DA commends NPA for dropping SARS 'rogue unit' charges
JOHANNESBURG - The DA has welcomed the decision by the NPA to withdraw charges against three former senior SARS officials relating to an alleged "rogue unit" in SARS, and urged that those responsible for pushing the charges be held to account.
The DA noted the withdrawal of charges against Ivan Pillay, Andries Janse Van Rensburg, and Johann van Loggerenberg by the National Director of Public Prosecutions (NDPP) Shamila Batohi, DA shadow minister of justice and correctional services Glynnis Breytenbach said in a statement.
"Having appointed a panel of senior and expert prosecutors to evaluate the case docket and the available and admissible evidence, according to the correct principles and practices to be applied in all cases by a NPA doing its job diligently, they reached the conclusion that there was no prima facie case to be made against the accused, and therefore no prospect of a successful prosecution," Breytenbach said.
The NDPP, having appraised herself personally of the relevant facts, as she must, agreed with the evaluation and instructed the charges to be withdrawn.
"This is how a prosecuting authority must go about its business. Scrupulously fairly, scrupulously diligently. It is not a game. Shamila Batohi has made not only the correct decision, but a courageous one. It indicates an NPA getting back on the tracks of the rule of law," Breytenbach said.
However, the matter could not end there.
"Each of the accused is a person in their own right. Each held positions of some authority in institutions involved in upholding the law, and the rule of law. Each lost their employment and have been impoverished by the very high costs of litigation, while their (and our) tax rands were used to litigate against them."
Each had suffered irreparable reputational damage and public and private humiliation with the concomitant effects on everyday life and the lives of their families. This at the hands of (some people in) an institution and a system that, when applied diligently, fairly, and with absolute integrity, was meant to protect all South Africans from such abuse. This could not be undone.
"If Ms Batohi is serious about the rule of law and the integrity of the NPA, then we must now also see the most serious consequences being visited upon those senior officials in the NPA who instituted and drove this, and the many other, prosecutions that had no legal basis," Breytenbach said.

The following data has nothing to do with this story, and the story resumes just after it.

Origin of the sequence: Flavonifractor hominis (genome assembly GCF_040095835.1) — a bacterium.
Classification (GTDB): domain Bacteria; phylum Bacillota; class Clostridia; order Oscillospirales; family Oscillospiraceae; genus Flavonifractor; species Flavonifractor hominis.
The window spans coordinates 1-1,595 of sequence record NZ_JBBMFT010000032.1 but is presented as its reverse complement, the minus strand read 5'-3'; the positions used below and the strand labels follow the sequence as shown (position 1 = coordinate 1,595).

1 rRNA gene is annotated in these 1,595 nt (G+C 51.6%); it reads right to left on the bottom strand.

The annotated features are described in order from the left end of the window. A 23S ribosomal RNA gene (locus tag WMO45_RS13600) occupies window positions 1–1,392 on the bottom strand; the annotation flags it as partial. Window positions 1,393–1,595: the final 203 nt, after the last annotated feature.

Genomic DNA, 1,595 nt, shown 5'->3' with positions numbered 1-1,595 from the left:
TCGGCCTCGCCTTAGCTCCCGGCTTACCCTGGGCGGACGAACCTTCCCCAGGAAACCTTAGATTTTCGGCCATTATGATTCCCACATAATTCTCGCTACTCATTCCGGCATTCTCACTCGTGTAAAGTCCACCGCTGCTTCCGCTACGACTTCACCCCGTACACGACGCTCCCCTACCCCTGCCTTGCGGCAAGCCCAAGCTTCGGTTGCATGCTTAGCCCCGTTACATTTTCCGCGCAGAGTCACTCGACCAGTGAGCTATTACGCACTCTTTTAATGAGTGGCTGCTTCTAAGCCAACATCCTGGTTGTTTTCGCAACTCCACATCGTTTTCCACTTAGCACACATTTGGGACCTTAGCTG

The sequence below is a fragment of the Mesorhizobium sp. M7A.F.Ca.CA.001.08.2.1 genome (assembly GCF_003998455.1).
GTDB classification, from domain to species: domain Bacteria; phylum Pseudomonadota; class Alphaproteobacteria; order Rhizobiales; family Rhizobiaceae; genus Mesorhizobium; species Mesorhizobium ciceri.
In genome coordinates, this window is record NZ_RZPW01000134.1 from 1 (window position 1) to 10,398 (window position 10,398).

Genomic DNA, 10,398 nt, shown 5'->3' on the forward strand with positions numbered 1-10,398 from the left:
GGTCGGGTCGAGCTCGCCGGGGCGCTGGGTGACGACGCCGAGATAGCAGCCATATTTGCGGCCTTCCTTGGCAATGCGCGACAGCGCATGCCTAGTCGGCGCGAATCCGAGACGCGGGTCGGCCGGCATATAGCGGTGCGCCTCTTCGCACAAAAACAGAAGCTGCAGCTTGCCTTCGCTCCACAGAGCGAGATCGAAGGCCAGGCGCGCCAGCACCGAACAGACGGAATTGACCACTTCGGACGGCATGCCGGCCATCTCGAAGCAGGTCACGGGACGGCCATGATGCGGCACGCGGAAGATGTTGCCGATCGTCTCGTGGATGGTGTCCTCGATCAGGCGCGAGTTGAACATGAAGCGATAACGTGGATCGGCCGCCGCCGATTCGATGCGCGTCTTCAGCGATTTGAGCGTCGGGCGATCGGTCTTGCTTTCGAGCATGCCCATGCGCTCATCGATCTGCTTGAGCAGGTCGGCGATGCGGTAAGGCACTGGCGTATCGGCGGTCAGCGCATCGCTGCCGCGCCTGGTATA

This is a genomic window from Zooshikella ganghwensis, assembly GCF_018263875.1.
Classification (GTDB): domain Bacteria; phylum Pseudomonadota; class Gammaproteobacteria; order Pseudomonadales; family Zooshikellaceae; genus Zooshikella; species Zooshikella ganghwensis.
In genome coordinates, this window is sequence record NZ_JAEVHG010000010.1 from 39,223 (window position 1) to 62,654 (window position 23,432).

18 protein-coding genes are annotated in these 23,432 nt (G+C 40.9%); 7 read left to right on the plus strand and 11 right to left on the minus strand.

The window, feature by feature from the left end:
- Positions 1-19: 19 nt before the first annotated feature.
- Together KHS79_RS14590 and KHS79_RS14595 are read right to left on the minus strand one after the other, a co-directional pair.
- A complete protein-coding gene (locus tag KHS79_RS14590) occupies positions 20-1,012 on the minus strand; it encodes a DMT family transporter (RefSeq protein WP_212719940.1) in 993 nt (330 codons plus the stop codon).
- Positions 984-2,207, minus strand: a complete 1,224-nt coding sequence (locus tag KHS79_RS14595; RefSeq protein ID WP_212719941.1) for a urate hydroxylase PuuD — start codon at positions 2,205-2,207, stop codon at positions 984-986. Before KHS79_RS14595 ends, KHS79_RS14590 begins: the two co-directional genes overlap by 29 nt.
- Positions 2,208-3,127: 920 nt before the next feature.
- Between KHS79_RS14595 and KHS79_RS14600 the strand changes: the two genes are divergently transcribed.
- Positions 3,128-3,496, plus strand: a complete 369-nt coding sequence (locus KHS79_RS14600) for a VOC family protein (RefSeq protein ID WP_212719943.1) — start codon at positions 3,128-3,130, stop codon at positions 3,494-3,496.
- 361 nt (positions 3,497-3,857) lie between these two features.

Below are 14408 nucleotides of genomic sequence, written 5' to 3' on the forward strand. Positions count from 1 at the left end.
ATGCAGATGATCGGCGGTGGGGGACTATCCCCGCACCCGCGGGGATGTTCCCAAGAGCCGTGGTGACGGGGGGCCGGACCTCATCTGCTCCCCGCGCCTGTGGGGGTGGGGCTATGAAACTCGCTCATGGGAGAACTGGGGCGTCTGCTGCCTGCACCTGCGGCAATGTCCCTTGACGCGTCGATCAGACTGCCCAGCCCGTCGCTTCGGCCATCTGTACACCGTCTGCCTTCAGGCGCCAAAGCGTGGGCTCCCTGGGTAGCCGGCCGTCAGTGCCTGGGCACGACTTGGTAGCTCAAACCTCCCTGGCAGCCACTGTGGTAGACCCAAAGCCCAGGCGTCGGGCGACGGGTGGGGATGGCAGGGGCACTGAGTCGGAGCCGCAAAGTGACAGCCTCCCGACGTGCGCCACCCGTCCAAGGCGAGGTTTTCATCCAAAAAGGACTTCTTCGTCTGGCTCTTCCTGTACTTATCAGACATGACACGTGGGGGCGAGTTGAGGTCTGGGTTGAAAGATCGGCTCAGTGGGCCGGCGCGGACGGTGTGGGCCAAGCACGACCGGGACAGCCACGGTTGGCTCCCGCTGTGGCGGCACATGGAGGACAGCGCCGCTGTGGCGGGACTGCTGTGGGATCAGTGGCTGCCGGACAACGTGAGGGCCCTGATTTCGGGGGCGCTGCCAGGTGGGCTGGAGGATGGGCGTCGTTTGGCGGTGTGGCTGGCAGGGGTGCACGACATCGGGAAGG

Pillay and Van Rensburg were charged with contravening the Regulation of Interception of Communication and Provision of Communication Related Information Act after they were accused of bugging the offices of the former Directorate of Special Operations (Scorpions) in the NPA.
Pillay and Van Loggerenberg were charged with contravening the Prevention and Combatting of Corrupt Activities Act. Essentially, while in the employ of SARS, they gave, or agreed to give, R100,000 to an unnamed individual.
After protracted litigation and communication on the matter between the defence and the NPA, and representations to the NDPP to have the decision to prosecute reviewed, the NDPP appointed a review panel to consider the matter and to provide her with an opinion and recommendations.
Made up of Director of Public Prosecutions Barry Madolo, acting Director of Public Prosecutions Indra Goberdan, and Deputy Director of Public Prosecutions Adrian Mopp, the panel finally recommended that all charges against the three be dropped.
"After a careful assessment of the evidence and other relevant material, the unanimous conclusion of the panel in respect of all counts is that there are no reasonable prospects of a successful prosecution," Batohi said on Friday.
"When instituting or maintaining criminal proceedings, a prosecutor should proceed only when a case is well founded, upon evidence contained in the police case docket reasonably believed to be reliable and admissible, and should not continue such proceedings in the absence of such evidence, that is, if there is no prima facie case," she said.African News Agency